Most companies already have a wealth of ideas, opinion and expertise – but they’re not usually neatly filed in a content folder. They’re more likely to be hidden within a range of presentations, documents, blogs – even in emails.
Good content is the cornerstone of PR activity, so it’s definitely worth having a look at what you’re already producing as part of your work day-to-day, and seeing if and how it could be used elsewhere. Here are seven places we’ve uncovered potential content for companies:
Presentations created for your clients, for internal meetings or for industry events are often filled with useful content. They might be wide ranging or quite specific, and sometimes they’re already neatly broken down into themes: if not, a story can usually be weaved together from a few different parts.
Often, the slide notes provide the richest commentary potential, but it could be that the slides themselves are enough. If they’re too pared down, it’s worth getting the author to run you through the presentation quickly, asking questions along the way, to get to the heart of each point.
Although writing them up is not everyone’s favourite task, case studies are nevertheless really useful starting points. We try and keep our case studies short and to-the-point (a good tip is to write them in stages as the project progresses – so the background and brief can be captured right from early on and revisited later).
Some companies produce white papers frequently, some do so occasionally; either way, these can be rich sources of content and themes, particularly if they haven’t been shared widely. A good PR partner should be able to show you what’s most newsworthy and original, and how to re-work the content into something valuable.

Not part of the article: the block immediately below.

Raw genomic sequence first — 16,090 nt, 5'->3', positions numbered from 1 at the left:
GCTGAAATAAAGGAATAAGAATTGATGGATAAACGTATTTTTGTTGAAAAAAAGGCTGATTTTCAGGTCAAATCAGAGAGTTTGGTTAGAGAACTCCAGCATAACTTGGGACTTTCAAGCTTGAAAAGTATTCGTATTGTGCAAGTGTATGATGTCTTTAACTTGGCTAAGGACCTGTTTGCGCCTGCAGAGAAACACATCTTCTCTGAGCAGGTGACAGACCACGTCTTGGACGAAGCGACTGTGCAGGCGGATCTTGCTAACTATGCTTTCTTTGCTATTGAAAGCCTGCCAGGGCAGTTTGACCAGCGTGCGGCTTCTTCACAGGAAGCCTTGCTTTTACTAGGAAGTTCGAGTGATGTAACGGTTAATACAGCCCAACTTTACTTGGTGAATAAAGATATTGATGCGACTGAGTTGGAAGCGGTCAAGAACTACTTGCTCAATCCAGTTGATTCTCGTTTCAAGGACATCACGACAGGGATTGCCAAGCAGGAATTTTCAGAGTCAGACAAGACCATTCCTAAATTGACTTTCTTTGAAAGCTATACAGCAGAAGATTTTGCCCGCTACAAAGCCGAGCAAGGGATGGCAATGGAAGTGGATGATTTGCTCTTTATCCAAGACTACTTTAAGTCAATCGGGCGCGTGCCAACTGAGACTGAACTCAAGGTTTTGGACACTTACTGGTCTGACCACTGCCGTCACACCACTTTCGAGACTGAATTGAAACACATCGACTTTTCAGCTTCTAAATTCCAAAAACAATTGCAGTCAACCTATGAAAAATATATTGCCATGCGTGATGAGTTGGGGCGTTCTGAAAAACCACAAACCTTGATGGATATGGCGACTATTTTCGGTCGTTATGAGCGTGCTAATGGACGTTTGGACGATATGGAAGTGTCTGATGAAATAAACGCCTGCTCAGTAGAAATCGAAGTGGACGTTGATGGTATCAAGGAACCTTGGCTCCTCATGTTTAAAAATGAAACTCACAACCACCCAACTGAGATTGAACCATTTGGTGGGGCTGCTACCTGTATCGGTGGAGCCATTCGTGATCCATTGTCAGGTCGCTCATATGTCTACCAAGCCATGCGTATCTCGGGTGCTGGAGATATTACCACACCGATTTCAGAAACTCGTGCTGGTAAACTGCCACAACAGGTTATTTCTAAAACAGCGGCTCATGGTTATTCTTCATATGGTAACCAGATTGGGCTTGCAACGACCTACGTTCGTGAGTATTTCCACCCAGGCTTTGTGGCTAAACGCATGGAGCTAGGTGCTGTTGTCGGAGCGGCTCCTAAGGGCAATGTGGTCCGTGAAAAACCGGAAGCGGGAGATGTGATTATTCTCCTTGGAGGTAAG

Recently, we worked with a client who’d written a long email in response to one of her client’s questions. She shared it with us to show her thinking on the subject and we immediately felt we could help create a great, informative piece from it. It went on to be a published article.
If you’ve written something you feel is particularly timely or pithy, it’s worth sharing it to see if it’s got legs and can be used elsewhere.
It could be a personal blog, one for your company or even a guest post elsewhere. Of course, already published content can’t be duplicated word-for-word; but it may be there are ideas in there that can be easily built upon.
Notes from an event
Even if you’ve captured them for yourself rather than for a planned write up, you might find there are some gems in your notes; especially as you will have already selected what you think are the most interesting points to capture. These could be the springboard for a relevant piece.
Steph recently wrote a blog about takeaways from the Enterprise Nation Festival of Female Entrepreneurs, as an example.
We’ve found interesting nuggets on social media – sometimes in longer form on LinkedIn, sometimes on Twitter threads. Instagram is also a good source – often people record interesting thoughts on their stories or in responses to others and don’t realise the content could be valuable.
It’s definitely worth sharing existing content from a range of areas across your business with your PR consultant. Their job is to be objective and honest and to help create interesting, timely and relevant pieces that build on your current output.
They should be able to ghost-write in your tone, or edit and craft your pieces, and ultimately help create on-point pieces that work with your objectives and proposition.